With DNA Data Storage, 3D-Printed Bunnies Carry Their Own Blueprints

Post Syndicated from Emily Waltz original https://spectrum.ieee.org/the-human-os/biomedical/devices/dna-of-things

Every living thing contains DNA that provides the codes for its existence, and now inanimate objects can have that, too.

In a paper published today in Nature Biotechnology, researchers described how they 3D printed a bunny-shaped trinket that contained DNA encoding the digital instructions for its fabrication. That means that tomorrow, or a thousand years from now, someone could, with merely a piece of that bunny, decode the DNA stored in it, and learn exactly what the trinket looked like, or even 3D print a clone.

The experiment demonstrates that digital information can be stored as DNA in free-form objects. One might call it the DNA of things.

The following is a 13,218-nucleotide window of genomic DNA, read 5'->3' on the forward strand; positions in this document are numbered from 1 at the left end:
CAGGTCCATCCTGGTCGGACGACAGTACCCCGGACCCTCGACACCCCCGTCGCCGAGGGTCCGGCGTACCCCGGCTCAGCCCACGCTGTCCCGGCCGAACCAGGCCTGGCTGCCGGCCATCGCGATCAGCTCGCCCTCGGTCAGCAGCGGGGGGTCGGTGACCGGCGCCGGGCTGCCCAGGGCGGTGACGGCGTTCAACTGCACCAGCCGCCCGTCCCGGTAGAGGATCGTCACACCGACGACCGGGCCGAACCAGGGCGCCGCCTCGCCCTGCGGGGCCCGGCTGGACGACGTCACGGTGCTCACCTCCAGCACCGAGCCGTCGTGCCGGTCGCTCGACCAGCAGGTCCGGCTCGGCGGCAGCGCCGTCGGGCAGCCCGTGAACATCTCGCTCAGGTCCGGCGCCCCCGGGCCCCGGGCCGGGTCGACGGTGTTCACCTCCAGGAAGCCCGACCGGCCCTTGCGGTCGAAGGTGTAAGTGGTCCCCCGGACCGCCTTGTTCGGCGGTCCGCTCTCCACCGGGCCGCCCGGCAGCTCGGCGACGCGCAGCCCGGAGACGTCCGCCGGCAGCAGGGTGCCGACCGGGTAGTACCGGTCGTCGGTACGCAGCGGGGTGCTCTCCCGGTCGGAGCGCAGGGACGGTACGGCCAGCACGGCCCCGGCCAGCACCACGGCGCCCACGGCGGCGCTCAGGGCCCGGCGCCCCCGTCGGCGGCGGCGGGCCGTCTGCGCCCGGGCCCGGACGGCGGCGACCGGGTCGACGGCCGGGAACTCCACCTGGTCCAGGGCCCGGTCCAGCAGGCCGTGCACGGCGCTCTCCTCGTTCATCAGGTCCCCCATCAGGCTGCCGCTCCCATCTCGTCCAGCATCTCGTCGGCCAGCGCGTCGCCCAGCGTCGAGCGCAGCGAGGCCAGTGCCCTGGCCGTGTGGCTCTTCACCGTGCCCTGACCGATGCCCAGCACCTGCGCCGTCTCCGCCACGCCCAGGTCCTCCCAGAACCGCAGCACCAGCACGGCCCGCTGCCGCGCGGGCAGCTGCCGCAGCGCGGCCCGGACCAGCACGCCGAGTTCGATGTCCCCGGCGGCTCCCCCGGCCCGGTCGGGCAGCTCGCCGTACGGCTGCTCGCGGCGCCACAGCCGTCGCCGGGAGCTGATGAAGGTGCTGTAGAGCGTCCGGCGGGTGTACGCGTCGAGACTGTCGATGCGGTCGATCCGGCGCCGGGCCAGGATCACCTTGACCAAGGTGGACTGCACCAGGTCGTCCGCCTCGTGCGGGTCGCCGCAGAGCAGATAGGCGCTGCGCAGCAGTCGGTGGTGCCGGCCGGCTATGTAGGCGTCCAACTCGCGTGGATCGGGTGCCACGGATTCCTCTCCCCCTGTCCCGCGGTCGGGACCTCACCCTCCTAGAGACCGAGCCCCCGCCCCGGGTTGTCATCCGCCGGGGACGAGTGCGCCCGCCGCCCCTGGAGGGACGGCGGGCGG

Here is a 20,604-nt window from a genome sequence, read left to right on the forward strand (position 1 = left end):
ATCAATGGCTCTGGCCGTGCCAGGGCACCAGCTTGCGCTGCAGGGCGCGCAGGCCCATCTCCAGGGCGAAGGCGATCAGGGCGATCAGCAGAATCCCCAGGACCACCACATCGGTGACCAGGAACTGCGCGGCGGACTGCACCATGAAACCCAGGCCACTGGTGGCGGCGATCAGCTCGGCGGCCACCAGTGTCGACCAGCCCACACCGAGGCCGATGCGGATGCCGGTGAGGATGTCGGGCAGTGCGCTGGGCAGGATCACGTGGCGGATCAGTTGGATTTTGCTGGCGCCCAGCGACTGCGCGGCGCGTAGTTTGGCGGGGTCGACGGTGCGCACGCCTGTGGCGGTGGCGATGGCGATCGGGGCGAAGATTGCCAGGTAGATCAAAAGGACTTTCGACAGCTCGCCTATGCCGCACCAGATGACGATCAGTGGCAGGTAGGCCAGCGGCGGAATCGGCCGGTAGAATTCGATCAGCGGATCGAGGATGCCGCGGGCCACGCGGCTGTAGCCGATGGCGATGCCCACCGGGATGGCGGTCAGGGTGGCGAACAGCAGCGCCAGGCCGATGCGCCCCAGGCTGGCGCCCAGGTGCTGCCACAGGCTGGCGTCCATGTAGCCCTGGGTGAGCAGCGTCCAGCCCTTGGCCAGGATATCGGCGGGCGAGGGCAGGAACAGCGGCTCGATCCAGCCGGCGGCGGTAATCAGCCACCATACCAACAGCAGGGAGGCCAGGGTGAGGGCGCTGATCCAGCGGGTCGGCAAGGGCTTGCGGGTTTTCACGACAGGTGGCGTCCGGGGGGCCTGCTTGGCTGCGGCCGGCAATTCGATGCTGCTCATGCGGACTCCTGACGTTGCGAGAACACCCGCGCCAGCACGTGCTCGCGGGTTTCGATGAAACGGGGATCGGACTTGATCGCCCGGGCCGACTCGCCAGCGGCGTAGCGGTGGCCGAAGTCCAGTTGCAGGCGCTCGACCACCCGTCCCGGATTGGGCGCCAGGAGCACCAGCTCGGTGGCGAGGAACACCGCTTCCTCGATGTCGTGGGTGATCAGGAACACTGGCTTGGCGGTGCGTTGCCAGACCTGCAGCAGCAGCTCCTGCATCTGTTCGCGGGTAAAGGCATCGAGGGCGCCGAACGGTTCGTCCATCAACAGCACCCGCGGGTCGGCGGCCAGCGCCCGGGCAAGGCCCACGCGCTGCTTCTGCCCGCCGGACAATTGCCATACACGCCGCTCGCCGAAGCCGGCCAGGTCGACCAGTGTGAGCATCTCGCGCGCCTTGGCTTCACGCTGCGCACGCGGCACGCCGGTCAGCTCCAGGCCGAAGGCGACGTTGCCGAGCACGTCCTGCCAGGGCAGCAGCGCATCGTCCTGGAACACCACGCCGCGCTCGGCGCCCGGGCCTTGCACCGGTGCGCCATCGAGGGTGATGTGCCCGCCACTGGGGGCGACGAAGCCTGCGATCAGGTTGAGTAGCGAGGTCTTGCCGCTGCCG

Liquid Electrodes Morph Into Flexible Wires for Neural Stimulation

Post Syndicated from Megan Scudellari original https://spectrum.ieee.org/the-human-os/biomedical/devices/liquid-electrodes-form-malleable-wires-inside-the-body

Our nervous system is specialized to produce and conduct electrical currents, so it’s no surprise that gentle electric stimulation has healing powers. Neural stimulation—also known as neuromodulation, bioelectronic medicine, or electroceuticals—is currently used to treat pain, epilepsy, and migraines, and is being explored as a way to combat paralysis, inflammation, and even hair loss. Muscle stimulation can also bestow superhuman reflexes and improve short-term memory.

But to reach critical areas of the body, such as the brain or the spine, many treatments require surgically implanted devices, such as a cuff that wraps around the spinal cord. Implanting such a device can involve cutting through muscle and nerves (and may require changing a battery every few years).

Now, a team of biomedical engineers has created a type of electrode that can be injected into the body as a liquid, then harden into a stretchy, taffy-like substance. In a paper in the journal Advanced Healthcare Materials, the multi-institutional team used their “injectrodes” to stimulate the nervous systems of rats and pigs, with comparable results to existing implant technologies.